From the May 2021 issue of Car and Driver.
Natasha Adams’s day job is selling new car parts. Her hobby is breaking (and fixing) them, which she does on an unusual daily driver, a desert-running Lexus LS400.
Adams, a 25-year-old sales rep at an O’Reilly Auto Parts in Southern California, enjoys off-roading in unusual automobiles. Before the LS400, she built a lifted Volvo wagon and took it to a car show, where she first spotted a Lexus on big wheels. “I thought it looked good like that, but it could be more.” She bought her LS400 from a cousin and set to figuring out how to make it what she imagined. “It’s not like I could just buy a kit for it,” she says. “I had to try different parts until I found ones that worked.”
Growing up, Adams would watch her dad drive, copying what he was doing with an imaginary steering wheel and pedals. He saw the family Suburban as just a means to get to the campsite, but as Adams got older, he supported her interest in off-roading with a sense of bemusement. “I had to beg him to teach me how to change my tire,” Adams says. “I was like, ‘Dad, if I’m going to learn how to drive, I need to know how to fix things.’ ”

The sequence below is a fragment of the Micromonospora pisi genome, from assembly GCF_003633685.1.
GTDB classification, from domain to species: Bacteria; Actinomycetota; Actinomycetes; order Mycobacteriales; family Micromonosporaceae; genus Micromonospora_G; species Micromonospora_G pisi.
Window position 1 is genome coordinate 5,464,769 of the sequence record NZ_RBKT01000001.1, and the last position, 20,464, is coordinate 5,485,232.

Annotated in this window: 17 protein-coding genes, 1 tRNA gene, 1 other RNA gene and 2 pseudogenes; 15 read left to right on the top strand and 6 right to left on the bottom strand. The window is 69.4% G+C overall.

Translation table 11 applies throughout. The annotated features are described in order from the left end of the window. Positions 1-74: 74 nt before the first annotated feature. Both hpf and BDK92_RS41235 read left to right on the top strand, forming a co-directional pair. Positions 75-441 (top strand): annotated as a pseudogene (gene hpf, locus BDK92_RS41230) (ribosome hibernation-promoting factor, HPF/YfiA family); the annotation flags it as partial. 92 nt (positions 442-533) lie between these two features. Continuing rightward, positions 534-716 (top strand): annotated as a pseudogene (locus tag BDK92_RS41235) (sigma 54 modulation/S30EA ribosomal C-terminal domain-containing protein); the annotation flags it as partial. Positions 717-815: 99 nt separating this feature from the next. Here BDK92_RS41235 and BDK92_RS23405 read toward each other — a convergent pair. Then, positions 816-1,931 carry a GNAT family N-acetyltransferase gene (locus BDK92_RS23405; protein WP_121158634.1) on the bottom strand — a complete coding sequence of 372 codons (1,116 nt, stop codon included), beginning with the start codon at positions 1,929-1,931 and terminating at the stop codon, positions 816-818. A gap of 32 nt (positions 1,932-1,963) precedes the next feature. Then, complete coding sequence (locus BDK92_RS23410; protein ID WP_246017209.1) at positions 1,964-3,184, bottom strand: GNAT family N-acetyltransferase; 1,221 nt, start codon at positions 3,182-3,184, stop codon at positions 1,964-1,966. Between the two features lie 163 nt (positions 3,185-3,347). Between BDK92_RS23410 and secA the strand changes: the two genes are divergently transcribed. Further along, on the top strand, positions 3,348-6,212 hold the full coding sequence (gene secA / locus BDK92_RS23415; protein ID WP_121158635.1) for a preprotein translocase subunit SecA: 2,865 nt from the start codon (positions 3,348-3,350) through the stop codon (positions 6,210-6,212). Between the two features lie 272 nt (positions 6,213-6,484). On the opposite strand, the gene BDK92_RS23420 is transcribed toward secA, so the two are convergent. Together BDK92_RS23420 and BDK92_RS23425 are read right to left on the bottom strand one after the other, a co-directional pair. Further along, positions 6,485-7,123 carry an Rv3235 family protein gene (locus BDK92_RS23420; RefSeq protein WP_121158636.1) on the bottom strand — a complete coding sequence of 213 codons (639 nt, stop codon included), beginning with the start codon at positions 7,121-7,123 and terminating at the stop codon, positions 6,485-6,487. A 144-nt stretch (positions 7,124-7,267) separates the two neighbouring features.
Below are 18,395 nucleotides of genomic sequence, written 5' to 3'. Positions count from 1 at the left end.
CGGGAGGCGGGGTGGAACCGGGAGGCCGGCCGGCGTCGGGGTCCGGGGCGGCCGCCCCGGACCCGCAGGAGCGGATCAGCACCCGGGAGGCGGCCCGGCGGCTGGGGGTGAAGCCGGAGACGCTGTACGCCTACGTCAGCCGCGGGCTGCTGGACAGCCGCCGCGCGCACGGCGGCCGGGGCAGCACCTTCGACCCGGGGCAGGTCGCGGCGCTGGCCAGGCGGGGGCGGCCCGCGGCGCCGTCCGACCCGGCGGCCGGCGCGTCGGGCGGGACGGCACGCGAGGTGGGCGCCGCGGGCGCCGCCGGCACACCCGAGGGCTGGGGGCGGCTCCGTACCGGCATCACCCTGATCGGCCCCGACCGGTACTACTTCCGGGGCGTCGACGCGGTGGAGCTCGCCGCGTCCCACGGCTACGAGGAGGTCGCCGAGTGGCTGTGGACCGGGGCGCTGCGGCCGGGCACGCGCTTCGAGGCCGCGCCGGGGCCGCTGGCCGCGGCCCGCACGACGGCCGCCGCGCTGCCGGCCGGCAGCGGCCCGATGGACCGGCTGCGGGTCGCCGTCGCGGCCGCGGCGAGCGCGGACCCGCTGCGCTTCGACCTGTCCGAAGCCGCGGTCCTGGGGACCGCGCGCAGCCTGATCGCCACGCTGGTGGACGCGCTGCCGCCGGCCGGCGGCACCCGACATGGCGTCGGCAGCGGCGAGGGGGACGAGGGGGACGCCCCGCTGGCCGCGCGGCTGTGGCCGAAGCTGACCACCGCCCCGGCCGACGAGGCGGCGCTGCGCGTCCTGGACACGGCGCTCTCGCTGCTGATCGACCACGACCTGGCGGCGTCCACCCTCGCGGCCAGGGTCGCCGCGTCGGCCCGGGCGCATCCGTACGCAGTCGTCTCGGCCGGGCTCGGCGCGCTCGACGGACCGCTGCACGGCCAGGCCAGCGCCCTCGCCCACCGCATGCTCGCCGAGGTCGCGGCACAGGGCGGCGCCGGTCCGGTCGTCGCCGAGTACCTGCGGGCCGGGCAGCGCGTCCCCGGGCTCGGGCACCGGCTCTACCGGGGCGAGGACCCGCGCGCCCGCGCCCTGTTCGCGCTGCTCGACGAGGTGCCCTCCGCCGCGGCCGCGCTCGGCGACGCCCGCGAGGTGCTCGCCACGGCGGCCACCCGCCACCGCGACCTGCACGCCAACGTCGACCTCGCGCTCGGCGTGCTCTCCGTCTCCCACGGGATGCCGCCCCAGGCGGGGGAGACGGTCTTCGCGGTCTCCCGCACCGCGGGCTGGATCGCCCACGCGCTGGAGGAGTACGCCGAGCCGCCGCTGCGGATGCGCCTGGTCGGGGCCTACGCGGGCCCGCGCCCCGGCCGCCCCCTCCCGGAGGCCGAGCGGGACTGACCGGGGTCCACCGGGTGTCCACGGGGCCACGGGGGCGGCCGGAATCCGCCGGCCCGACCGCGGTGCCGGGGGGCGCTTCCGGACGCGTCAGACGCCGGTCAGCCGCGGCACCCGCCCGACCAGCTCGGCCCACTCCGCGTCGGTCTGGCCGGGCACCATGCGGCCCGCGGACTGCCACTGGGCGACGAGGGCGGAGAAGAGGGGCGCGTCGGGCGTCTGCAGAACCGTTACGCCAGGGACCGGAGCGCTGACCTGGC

The learning never stops, as the Lexus is in constant development. After discovering that Jeep and Lexus share a bolt pattern, Adams bought Wrangler YJ wheels, which she wrapped in 31-inch BFGoodrich All-Terrain T/A KO2s. When we spoke, she had the Lexus on a combo of mostly stock suspension and one-off spacers to give it a two-inch lift, and by the time we shot photos, it had been upgraded with custom coil-overs from Flatout Suspension.
Trying things and wrenching the car back into service is part of the fun. “There are easier ways to go off-road,” Adams says, but few get as much attention as a mud-spattered 31-year-old luxury sedan dressed in the livery of an Ivan Stewart trophy truck.